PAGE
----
With developers’ desire to minimize costs, it can be challenging to design and implement inclusionary housing policies with appropriate standards to ensure quality affordable housing. Some cities have insisted that affordable units be identical in every respect to market-rate units, but it can be difficult to defend the public policy rationale behind requiring granite countertops and luxury ranges in affordable units. On the other hand, providing developers with no standards has its own risks. For instance, one California developer sold affordable units without any kitchen cabinets.*
An additional concern is the location of affordable units in market-rate developments. For instance, locating all affordable units in the basement or next to the dumpsters may reduce the developer’s costs, but would not likely lead to harmonious and respectful integration of lower-income households within the development.
It’s also important to have a clear set of design standards for racial equity reasons. When people of color, regardless of their economic status, occupy buildings with predominantly White residents, they may experience “othering” or micro-aggressions from their neighbors such as cold-shoulders, blame for noise, or suspicions about property damage. If residents of color also happen to be occupants in affordable units, it can compound racial bias, particularly given racist stereotypes about low-income people of color who receive housing support such as Section 8 Housing Choice Vouchers or who live in public housing.
To address these concerns, affordable units generated through inclusionary housing policies should be required to meet design/unit comparability standards such as:
- In buildings with both market-rate and affordable units, the affordable units should be located proportionally throughout the floors of the building compared to any market-rate units.
- Externally and from all shared spaces, affordable units should not be distinguishable from any market-rate units in the building and should be architecturally equivalent. Interior layouts, designs, materials, and finishes should be functionally equivalent but do not have to be identical.
- Unit types (size and number of bedrooms) for affordable units should be proportional to market-rate units. Exceptions should be allowed if the developer chooses to provide more family/large household affordable units (3 and 4 bedrooms).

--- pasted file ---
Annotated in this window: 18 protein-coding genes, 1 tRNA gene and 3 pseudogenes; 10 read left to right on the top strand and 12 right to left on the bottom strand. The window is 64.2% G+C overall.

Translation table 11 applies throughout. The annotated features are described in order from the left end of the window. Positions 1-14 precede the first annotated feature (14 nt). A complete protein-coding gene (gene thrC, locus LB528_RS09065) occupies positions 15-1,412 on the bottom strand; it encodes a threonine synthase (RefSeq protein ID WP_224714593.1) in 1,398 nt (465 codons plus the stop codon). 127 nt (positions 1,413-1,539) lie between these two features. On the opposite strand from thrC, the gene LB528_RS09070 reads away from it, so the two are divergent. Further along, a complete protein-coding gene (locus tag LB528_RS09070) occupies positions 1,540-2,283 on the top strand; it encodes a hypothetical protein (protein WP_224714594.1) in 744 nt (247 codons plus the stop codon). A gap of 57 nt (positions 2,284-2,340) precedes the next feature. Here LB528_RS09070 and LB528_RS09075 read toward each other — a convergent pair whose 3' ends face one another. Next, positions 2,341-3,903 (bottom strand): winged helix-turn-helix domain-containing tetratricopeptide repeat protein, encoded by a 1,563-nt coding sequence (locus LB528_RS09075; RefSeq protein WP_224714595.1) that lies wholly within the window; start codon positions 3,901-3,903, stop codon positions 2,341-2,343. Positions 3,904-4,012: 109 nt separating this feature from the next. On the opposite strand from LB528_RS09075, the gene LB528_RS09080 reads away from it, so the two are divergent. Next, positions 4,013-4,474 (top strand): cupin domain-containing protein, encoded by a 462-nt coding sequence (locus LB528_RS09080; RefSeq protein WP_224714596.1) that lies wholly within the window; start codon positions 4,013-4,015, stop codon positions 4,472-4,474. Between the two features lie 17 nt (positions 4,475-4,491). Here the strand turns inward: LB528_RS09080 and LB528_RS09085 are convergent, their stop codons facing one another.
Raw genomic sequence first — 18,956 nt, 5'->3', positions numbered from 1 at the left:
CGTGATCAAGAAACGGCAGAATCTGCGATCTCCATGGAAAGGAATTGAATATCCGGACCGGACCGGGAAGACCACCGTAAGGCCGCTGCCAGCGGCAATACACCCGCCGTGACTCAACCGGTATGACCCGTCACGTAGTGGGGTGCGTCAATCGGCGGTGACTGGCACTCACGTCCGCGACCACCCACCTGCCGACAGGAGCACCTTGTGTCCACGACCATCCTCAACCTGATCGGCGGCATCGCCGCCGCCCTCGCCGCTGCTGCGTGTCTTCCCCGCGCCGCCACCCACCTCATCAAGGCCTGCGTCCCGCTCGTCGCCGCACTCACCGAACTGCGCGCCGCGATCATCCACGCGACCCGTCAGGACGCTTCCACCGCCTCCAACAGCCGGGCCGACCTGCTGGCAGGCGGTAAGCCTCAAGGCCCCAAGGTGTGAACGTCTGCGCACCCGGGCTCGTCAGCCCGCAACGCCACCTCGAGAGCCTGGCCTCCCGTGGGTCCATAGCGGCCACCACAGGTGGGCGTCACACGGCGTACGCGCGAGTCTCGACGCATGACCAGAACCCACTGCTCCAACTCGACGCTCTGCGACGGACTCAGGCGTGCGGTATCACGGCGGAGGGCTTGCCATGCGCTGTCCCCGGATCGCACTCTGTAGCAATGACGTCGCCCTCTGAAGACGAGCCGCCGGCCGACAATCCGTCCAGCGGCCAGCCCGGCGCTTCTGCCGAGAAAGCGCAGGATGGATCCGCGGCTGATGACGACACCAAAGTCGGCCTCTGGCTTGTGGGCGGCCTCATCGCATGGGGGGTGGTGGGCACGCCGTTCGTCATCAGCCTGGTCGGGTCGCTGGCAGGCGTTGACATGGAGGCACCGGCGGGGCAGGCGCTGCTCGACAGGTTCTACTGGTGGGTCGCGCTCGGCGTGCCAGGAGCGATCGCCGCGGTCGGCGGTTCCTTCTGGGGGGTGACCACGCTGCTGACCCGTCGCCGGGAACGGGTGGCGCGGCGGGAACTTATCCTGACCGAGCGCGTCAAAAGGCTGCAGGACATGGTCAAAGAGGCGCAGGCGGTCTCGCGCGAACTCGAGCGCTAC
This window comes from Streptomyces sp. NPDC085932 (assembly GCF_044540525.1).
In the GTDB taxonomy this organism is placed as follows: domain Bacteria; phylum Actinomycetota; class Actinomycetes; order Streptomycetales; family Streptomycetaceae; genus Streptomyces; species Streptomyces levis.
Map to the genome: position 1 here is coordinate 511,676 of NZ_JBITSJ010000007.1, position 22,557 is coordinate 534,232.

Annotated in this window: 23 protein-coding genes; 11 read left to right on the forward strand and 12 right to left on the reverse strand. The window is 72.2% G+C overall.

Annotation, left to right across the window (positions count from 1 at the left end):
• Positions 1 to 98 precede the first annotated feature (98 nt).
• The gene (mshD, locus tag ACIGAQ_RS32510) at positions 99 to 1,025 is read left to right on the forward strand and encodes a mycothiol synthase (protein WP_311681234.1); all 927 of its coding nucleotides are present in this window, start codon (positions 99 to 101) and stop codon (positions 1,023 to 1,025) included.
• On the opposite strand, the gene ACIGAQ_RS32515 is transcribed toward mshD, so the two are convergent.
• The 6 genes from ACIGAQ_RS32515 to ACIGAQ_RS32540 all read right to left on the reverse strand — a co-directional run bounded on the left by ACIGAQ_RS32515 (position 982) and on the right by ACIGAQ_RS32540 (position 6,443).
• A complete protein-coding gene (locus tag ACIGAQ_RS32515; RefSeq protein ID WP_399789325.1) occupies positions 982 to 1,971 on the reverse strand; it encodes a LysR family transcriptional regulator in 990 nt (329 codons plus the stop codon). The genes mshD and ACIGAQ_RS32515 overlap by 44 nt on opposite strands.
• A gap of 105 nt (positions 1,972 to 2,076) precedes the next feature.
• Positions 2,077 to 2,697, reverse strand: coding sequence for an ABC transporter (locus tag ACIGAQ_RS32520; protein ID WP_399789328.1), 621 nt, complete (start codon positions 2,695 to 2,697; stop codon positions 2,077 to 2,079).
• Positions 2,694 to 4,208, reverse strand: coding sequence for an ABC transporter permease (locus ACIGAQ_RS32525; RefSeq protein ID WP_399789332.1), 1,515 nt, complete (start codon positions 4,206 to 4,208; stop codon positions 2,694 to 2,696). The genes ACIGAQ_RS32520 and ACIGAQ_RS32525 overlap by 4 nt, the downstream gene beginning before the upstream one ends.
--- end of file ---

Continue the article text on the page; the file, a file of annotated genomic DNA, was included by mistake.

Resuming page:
- Affordable units must share the same entrances, common areas, and amenities as market-rate units, if there are market-rate units in the building.
A 2007 report by PolicyLink discusses Livermore, where program administrators encouraged developers of single-family subdivisions to build two affordable homes on the same size lot that their typical luxury home would occupy. They maintained the exterior appearance of single-family homes, but located the duplex units on corner lots so that each unit had its own front door and driveway facing a different street. This strategy dramatically lowered the developer’s cost while still offering seamlessly integrated affordable housing opportunities.*
Boulder’s ‘livability standards’ outline design requirements for affordable units and authorize the city to accept units that are not identical to the market rate homes.
“Affordable units may be ‘functionally equivalent’ to the market-rate units generating the requirement meaning that when fixtures and finishes are included in market-rate units, such as kitchen cabinets, countertops, dishwasher, garbage disposal etc., equivalent features are included in the permanently affordable units. This does not mean that the types of features need to be identical. For example, market-rate units could include granite countertops, while laminate countertops of reasonable quality would be acceptable for the permanently affordable units.”
Charlotte, North Carolina Multi-Family Design Standards
Charlotte’s design standards state that affordable units must be dispersed within the development:
- If there are more than 25 affordable units, then those units may be contained in a single structure.
- Buildings within the development must externally blend in architecturally with other units to include materials and style (such as roof pitches, foundations, window types, building materials).